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AI qualifications

Employers willing to pay ‘premium’ for AI-skilled workers

Amazon Web Services reveals that 73% of employers consider hiring workers with artificial intelligence (AI) skills a top priority.

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42% of employers are actively seeking individuals with AI development qualifications.
U.S. companies are reportedly engaged in an “AI recruiting frenzy”.
Salary boosts potentially increasing by an average 43% in sales and marketing.

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Securing employees with expertise in artificial intelligence (AI) has become a top priority for almost three-quarters (73%) of employers, reveals a recent survey commissioned by Amazon Web Services. Despite this demand, a majority of employers are facing challenges in finding qualified AI talent. The study, conducted by Access Partnership on behalf of AWS and involving 3,297 employees and 1,340 organizations across various U.S. industries, indicates a willingness among organizations to increase pay levels for AI-skilled workers in various business functions.

The survey unveils a readiness to boost salaries, with potential increases averaging 43% in sales and marketing, 42% in finance, 37% in legal, regulatory, and compliance, and 35% in human resources. The report suggests that these anticipated pay premiums reflect the broad applications of AI’s benefits, such as task automation, enhanced creativity, and improved outcomes across departments and tasks. Employers foresee AI-skilled workers driving additional productivity and delivering higher-quality work, justifying the salary increments.

In response to the rising demand for AI talent, U.S. companies are reportedly engaged in an “AI recruiting frenzy,” with some offering salaries nearing seven figures. Notably, Amazon had an opening for a “senior manager of applied science and generative AI” with a potential salary of $340,300.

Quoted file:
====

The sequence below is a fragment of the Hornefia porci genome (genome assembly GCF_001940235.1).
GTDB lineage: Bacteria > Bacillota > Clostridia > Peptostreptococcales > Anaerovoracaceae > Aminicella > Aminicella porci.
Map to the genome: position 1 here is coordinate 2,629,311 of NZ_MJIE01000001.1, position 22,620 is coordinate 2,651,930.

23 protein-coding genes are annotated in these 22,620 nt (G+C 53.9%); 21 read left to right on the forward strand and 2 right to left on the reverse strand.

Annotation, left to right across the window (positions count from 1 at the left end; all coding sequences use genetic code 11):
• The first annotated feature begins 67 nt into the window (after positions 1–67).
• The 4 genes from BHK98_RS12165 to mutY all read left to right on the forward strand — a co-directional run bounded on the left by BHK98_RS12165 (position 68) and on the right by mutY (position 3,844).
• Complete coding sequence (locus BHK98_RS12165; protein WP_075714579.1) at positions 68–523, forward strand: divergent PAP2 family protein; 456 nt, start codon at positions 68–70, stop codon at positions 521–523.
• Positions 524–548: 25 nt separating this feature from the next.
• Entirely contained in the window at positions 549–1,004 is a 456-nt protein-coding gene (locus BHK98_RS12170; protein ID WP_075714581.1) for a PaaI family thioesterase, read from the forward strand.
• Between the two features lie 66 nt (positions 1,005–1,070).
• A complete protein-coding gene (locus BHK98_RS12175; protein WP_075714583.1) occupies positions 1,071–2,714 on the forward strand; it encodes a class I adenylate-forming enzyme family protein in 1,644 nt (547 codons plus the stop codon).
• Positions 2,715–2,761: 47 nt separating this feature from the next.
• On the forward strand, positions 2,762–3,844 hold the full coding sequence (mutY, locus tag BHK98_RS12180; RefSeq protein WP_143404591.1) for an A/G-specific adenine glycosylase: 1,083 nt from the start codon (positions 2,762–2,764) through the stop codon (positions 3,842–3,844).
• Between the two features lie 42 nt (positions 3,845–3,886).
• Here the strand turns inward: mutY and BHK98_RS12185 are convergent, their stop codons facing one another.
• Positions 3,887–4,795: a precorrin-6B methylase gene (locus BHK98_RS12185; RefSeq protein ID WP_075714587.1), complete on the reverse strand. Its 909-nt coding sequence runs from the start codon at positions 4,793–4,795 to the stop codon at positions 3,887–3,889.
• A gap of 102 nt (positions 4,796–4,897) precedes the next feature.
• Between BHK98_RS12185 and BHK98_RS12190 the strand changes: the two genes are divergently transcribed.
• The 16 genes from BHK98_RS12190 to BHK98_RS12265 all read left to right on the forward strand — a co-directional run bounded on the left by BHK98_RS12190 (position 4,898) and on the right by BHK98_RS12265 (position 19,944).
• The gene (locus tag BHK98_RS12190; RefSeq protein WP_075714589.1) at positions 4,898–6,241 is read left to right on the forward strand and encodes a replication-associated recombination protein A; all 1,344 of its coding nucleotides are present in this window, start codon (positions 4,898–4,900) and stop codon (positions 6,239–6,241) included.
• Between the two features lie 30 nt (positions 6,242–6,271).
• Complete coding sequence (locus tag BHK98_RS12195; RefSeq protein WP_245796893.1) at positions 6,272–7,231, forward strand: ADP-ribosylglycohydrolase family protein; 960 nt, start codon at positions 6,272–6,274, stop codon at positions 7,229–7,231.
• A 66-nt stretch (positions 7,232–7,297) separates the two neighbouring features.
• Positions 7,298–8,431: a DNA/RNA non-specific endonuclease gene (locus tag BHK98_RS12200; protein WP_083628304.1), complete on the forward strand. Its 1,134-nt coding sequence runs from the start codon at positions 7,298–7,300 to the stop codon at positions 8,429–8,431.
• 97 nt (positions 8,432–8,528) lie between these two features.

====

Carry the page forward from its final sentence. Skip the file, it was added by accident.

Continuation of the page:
Three-quarters (75%) of those prioritizing the hiring of AI-skilled talent are struggling to identify qualified candidates

The study finds that 42% of employers are actively seeking individuals with AI development qualifications. However, three-quarters (75%) of those prioritizing the hiring of AI-skilled talent are struggling to identify qualified candidates, underscoring the existing difficulty in meeting the demand for such expertise.

To address the AI talent crisis, companies are adopting various strategies, including partnerships with educational institutions and utilizing on-demand and gig workers, according to Betsy Summers, a principal analyst at Forrester. She emphasizes the need for creative approaches to talent sourcing, as discussed in a podcast hosted by Forrester in August.

Against this backdrop, Amazon has recently begun restructuring its Alexa division, eliminating several hundred roles. Simultaneously, the company launched an initiative to provide free AI skills training and education to 2 million people globally by 2025. This effort includes offering eight free courses for adults to strengthen their AI skills and partnering with Udacity to provide scholarships valued at over $12 million to more than 50,000 high school and university students from underserved communities.

In a parallel move, Microsoft announced in October a new initiative, featuring free coursework developed with LinkedIn, aimed at assisting individuals worldwide in acquiring AI skills.

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